Osama Esid is a Syrian-born, Minneapolis based artist who works with ideas of Orientalism - specifically how Western constructs of the exotic are also part of the 'Oriental' (Arab in this case) identity and world-view.
He cranks this up in his beautiful hand-tinted large format pictures that wind a mythologized past into an idealized present. We all like to mythologize the places we live/don't live - people do it in England, idealizing the simple life of Devon and Dorset and Cornwall, fantasizing about downsizing from London and moving to Bristol (aka Clifton) or Bath. In Indonesia, people living in Jakarta idealize Bali (just as we do), or talk about their dreams of living the simple peasant life in the kampung - with a golf course not too far away if possible but they don't mention that. Migrants do the same on their hell-trips across Asia, Africa and Europe, dreaming of a safe and prosperous England to get them through their journey, and millions more around the world hope to live out their very own American Dream - so as well as your down the line Edward Said style Orientalism there are countless variations on the theme and opposing, but really very similar, forms of Occidentalism.
So, although Esid deals quite specifically with Orientalist perspectives, he also deals with the universal virtue/vice of idealisation, something you could extend to far wider areas of representation - including my own current interest, that of childhood.
So it's good to see such universal themes dealt with so directly in his beautiful pictures. There is a sense of he's having his cake and eating it, but so what. Lots of people tint their pictures, lots of people pose workers with their tools in studios and hope something profound or beautiful will emerge - and most times nothing does and you get a cringeworthy mess. Esid's pictures aren't cringeworthy - they are lovely. And he gets to eat his cake.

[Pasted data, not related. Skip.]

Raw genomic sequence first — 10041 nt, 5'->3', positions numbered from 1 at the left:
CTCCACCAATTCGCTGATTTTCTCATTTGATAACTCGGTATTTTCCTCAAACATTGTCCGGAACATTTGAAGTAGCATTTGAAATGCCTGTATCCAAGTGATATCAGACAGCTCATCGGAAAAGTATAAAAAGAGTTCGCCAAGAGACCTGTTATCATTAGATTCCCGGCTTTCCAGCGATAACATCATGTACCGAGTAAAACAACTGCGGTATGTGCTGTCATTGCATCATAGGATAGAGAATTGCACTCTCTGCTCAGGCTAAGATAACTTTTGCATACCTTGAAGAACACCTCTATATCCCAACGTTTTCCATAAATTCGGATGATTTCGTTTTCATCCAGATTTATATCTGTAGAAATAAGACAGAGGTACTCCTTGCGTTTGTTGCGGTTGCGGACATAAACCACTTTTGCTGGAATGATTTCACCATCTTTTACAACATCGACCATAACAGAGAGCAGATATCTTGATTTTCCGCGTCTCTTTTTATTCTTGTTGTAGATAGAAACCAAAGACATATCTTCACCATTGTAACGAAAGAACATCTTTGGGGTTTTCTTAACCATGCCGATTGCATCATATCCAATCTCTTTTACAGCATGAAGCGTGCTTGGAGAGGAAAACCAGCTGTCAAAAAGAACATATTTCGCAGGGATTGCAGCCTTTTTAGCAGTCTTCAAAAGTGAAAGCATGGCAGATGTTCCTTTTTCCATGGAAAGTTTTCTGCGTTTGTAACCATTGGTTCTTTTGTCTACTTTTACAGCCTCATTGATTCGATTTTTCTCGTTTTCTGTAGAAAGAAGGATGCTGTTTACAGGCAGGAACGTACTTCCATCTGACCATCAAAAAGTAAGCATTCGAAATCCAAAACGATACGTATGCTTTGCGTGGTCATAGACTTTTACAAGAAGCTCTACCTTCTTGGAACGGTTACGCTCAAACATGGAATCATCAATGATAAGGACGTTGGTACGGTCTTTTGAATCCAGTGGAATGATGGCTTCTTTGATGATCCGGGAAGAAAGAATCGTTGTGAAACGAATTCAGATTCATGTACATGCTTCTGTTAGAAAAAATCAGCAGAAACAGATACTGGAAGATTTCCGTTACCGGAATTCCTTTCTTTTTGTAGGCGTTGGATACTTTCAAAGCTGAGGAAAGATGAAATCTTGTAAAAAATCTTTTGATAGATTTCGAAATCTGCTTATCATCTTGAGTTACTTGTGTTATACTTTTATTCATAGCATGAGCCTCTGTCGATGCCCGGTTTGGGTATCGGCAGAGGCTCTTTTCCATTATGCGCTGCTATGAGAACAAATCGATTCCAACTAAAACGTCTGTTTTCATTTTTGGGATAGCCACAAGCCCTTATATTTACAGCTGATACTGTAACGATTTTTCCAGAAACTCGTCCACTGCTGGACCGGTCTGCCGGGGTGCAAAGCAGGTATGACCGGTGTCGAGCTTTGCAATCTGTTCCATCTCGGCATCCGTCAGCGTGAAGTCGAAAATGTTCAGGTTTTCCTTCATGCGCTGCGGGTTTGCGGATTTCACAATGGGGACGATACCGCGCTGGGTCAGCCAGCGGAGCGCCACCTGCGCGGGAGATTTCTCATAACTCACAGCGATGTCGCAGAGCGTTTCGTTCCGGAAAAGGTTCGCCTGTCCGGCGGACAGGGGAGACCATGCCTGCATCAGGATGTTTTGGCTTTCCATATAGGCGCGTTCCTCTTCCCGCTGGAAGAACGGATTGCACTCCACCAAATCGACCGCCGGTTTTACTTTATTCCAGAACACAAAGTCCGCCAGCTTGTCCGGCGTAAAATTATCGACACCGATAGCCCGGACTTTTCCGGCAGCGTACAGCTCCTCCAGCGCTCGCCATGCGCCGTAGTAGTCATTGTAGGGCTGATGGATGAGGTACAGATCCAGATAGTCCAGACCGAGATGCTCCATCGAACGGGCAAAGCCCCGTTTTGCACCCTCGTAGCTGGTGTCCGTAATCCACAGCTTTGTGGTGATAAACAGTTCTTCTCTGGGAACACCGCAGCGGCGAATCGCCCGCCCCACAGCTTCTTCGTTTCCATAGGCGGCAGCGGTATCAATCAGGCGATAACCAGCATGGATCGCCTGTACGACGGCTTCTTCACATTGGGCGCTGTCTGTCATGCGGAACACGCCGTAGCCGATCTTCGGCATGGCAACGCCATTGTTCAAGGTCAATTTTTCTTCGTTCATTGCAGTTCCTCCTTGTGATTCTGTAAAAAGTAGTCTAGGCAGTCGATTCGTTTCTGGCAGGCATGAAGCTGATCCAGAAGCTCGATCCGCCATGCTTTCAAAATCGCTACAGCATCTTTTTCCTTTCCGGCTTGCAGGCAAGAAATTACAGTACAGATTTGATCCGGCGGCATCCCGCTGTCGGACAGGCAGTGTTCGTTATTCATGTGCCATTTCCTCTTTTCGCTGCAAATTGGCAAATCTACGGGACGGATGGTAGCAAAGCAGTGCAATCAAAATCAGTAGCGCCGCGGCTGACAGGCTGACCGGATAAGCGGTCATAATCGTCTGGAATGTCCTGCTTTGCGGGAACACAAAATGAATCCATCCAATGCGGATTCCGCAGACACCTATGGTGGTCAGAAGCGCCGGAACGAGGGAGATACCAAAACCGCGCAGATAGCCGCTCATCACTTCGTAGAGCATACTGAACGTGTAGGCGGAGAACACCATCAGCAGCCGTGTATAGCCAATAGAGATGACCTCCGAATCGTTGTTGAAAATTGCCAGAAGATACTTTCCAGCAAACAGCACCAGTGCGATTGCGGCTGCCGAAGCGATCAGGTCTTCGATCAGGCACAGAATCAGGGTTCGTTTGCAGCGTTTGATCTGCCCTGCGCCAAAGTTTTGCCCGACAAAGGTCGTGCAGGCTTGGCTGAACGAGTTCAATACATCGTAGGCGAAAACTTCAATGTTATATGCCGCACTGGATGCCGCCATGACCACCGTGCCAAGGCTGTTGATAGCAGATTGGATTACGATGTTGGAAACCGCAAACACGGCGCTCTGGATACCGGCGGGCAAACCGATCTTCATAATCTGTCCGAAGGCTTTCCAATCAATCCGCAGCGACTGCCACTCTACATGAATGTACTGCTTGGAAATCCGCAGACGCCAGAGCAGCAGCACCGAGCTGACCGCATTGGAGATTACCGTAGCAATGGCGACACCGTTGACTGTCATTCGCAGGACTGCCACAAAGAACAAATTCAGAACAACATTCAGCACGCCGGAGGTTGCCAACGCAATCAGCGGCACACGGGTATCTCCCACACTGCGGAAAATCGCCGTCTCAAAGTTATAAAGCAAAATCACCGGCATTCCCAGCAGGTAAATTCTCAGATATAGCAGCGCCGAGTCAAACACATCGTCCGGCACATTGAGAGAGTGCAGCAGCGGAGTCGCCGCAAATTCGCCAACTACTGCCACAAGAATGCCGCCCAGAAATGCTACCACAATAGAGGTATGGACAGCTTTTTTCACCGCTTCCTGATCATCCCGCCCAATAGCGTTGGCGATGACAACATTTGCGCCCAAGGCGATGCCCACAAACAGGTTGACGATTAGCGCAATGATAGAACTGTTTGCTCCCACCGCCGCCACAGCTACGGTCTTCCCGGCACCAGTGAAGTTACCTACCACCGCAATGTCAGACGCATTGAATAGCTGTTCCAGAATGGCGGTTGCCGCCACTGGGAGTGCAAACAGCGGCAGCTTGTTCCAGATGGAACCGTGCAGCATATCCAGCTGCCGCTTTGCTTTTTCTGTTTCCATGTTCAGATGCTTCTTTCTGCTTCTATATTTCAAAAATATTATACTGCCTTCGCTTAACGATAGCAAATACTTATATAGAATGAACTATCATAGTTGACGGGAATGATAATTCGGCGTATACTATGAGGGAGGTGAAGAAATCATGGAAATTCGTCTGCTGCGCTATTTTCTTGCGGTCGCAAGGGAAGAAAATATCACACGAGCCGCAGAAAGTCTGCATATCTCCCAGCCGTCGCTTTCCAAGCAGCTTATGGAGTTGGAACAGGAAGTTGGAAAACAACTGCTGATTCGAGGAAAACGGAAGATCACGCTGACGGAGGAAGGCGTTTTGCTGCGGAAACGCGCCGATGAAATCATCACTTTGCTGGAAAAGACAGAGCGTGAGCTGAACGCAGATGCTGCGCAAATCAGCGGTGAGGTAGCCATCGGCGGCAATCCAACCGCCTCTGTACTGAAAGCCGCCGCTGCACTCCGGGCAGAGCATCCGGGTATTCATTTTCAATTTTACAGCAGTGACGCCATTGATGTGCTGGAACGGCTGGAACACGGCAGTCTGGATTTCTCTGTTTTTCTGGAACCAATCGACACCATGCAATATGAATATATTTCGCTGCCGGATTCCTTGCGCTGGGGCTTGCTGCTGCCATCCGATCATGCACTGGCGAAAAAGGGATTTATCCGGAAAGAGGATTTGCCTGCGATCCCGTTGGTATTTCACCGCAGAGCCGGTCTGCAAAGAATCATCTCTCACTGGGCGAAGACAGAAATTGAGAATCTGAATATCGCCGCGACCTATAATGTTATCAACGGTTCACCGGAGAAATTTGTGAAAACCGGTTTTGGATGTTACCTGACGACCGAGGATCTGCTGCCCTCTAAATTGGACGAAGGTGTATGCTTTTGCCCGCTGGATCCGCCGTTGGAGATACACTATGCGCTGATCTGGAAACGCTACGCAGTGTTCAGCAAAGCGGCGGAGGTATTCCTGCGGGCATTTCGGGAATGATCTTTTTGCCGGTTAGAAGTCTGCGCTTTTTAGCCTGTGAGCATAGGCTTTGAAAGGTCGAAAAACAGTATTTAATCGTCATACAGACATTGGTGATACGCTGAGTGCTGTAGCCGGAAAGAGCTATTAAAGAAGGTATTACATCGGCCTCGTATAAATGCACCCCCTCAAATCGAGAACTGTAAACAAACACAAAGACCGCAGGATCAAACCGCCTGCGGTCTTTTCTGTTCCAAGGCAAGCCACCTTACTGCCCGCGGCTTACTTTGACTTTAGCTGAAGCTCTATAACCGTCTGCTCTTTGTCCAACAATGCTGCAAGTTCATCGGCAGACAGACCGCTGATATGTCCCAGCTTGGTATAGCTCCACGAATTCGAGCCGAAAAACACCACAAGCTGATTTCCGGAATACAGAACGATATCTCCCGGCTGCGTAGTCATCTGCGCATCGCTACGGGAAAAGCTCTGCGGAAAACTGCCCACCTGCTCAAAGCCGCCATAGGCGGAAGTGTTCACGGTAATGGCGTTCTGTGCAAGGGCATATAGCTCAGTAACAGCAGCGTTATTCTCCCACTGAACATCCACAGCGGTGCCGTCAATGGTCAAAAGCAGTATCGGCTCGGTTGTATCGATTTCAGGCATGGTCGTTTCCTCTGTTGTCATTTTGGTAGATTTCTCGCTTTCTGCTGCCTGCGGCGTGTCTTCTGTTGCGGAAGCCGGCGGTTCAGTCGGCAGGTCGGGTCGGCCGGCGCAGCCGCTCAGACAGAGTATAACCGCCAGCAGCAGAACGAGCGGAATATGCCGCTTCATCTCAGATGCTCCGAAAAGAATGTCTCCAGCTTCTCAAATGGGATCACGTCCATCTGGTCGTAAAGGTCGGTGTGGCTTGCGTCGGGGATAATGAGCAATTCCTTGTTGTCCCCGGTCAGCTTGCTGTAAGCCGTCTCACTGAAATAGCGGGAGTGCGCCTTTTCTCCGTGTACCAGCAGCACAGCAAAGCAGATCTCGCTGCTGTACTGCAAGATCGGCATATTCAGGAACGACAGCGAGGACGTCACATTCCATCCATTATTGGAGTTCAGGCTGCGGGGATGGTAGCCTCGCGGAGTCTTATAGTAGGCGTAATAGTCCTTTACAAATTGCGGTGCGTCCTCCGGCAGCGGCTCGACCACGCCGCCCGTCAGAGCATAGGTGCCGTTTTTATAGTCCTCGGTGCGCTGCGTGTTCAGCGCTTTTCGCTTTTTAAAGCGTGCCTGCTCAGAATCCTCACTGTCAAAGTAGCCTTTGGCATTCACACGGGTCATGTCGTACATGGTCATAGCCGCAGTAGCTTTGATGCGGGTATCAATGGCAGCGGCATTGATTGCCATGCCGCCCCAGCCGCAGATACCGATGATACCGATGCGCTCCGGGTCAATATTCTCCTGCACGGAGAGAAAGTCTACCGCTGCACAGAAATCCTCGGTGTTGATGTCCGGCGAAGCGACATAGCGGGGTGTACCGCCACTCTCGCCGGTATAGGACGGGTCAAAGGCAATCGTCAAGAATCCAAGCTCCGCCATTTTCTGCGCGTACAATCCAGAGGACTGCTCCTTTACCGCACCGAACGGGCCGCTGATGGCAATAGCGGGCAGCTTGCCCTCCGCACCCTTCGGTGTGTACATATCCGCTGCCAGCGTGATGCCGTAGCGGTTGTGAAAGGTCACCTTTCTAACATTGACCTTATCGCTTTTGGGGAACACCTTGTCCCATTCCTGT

His website is here, but I couldn't get past the beautiful music. The words below are from the gallery statement, and represent a middle way that could apply to almost anywhere in the world that is idealized or represented as some kind of exotic/paradise/Shangri-La. So not "grandiloquent hokum" (I think that matters, but I'm not entirely sure).
For Esid that image of Orient constructed by the West also penetrated the East, “the oriental fantasy exists on both sides”. Furthermore and here is where Esid’s motivation and inspiration lies, one can inquire into a stereotype to create new interpretations using its own language and mechanisms and feeding on those same inner contradictions, without needing to pigeonhole a culture.
Thus in the “Orientalism and Nostalgia” series, Esid reconstructs a theatrical period scenario but displaces it in full XXI century in one of the most important capitals of the region, Cairo. The aim of each piece is to acquire the atmosphere of those old vintage pictorialist photos, where beauty becomes the main protagonist. He highlights the more sensual side of Orientalism, referring to those essentially feminine spaces which also remind us of French XIX century painting. He retrieves the sensuality and eroticism in the gaze and enticing pose, although endowing his women with a defiant intensity, no longer passive and complacent, but on the contrary women who are in control of their bodies and their destinies.
By acknowledging beauty in this context, Osama Esid brings forth another representative twist, which is to try to modify the current widespread vision of his region, one characterised by images of war, terrorism and fundamentalism.
On the other hand, the “Workers of Cairo” series presents a direct contemporary account of the most common professions and jobs of this immense metropolis. Once again, however Esid portrays it as if it belonged to another time, endowing his models with a timeless quality. The strength of this series, which is so reminiscent of the work of August Sander, lies in forcing both the Western and Eastern audience to observe those armies of average men who create our day to day lives, the mundane heroes, who we refuse to acknowledge and would prefer to ignore.